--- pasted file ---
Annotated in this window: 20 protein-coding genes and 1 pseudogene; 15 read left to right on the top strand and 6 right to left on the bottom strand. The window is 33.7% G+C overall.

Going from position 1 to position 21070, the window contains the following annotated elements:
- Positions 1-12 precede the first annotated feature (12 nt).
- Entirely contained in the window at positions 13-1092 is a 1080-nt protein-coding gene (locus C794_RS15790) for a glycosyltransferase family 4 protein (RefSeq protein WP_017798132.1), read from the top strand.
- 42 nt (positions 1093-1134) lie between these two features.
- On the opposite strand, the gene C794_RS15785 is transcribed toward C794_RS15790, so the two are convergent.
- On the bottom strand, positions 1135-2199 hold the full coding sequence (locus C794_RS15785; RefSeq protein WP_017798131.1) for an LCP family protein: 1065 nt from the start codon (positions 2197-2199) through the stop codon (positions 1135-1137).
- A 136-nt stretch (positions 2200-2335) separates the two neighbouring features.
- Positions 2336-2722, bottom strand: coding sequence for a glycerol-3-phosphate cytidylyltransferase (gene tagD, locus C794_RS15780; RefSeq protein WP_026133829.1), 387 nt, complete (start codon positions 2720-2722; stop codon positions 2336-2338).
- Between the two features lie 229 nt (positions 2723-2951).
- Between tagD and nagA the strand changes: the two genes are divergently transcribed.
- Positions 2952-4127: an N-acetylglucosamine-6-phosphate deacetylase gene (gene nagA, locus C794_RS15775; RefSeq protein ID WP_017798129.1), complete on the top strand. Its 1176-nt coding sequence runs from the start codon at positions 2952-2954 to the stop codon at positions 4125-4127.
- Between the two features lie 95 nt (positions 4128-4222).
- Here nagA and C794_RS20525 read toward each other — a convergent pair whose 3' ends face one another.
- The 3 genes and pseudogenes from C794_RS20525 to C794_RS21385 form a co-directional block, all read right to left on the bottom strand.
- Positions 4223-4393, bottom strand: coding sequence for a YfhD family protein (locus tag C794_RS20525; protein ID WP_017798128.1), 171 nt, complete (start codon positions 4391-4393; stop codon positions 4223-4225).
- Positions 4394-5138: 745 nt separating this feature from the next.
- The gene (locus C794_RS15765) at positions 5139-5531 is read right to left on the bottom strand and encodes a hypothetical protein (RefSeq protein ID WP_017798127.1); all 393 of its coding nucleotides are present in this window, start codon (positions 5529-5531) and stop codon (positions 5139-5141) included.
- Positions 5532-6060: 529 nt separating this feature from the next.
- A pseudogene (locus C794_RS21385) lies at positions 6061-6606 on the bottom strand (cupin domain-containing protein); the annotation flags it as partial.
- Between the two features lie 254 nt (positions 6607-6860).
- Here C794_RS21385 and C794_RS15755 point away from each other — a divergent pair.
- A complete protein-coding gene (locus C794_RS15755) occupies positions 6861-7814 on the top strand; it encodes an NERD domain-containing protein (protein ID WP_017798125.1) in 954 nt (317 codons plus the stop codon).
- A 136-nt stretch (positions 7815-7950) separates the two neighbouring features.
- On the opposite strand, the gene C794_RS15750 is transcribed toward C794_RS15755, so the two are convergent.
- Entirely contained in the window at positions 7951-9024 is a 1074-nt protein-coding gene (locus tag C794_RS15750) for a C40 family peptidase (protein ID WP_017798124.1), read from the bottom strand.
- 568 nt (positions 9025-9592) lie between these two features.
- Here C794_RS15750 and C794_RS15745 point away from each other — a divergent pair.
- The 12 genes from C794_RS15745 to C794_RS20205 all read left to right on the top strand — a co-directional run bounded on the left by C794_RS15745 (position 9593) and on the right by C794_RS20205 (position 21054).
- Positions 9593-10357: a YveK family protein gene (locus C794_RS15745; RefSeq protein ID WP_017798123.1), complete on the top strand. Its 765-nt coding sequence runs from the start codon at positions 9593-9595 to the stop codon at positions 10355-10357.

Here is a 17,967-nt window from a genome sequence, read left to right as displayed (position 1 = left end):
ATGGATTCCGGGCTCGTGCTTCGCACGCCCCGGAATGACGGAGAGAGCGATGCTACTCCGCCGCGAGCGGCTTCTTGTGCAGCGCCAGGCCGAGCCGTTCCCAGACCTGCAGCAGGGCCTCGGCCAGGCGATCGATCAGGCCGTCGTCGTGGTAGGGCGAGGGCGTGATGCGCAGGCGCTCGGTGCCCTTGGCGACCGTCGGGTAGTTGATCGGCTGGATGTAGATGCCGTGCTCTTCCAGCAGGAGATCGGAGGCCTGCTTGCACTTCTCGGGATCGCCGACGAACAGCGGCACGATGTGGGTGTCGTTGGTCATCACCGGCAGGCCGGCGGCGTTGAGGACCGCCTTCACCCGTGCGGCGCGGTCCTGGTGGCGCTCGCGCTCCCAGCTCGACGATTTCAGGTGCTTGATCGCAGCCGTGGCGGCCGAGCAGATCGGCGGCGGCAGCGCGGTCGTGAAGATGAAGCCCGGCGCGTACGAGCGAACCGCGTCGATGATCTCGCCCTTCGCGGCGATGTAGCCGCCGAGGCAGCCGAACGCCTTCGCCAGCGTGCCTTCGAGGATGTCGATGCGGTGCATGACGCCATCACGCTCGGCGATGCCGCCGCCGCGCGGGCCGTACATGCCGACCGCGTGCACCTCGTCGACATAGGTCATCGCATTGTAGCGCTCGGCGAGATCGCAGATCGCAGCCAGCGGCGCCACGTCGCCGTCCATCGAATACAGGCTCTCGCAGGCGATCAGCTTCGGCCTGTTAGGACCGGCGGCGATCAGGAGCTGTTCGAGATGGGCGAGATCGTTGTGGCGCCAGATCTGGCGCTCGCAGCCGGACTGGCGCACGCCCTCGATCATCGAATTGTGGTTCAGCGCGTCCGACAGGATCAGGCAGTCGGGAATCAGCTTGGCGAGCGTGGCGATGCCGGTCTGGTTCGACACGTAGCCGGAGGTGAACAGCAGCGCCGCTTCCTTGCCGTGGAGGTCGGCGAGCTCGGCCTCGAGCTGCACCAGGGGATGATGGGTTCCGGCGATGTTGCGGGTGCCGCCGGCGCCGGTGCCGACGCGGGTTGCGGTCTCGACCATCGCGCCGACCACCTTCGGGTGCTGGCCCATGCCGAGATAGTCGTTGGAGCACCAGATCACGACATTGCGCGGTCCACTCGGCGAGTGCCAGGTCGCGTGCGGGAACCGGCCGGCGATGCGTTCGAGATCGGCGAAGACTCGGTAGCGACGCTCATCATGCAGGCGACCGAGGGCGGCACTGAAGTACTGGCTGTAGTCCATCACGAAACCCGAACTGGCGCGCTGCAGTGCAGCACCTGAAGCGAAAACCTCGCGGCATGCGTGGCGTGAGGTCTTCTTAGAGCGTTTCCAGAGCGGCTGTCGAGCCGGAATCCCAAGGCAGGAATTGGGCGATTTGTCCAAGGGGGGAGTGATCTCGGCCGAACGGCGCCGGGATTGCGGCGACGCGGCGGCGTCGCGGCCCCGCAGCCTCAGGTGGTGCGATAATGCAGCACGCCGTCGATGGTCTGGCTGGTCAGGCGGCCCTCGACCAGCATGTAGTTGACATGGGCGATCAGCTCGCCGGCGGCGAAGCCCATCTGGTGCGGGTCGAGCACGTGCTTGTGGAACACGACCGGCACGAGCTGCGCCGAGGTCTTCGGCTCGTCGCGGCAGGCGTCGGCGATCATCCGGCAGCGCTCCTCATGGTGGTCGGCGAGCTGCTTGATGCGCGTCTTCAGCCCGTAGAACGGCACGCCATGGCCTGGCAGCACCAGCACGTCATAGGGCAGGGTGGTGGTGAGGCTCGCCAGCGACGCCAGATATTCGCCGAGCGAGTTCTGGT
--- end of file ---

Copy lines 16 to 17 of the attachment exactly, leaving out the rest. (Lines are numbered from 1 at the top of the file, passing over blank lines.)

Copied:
- Positions 4223-4393, bottom strand: coding sequence for a YfhD family protein (locus tag C794_RS20525; protein ID WP_017798128.1), 171 nt, complete (start codon positions 4391-4393; stop codon positions 4223-4225).
- Positions 4394-5138: 745 nt separating this feature from the next.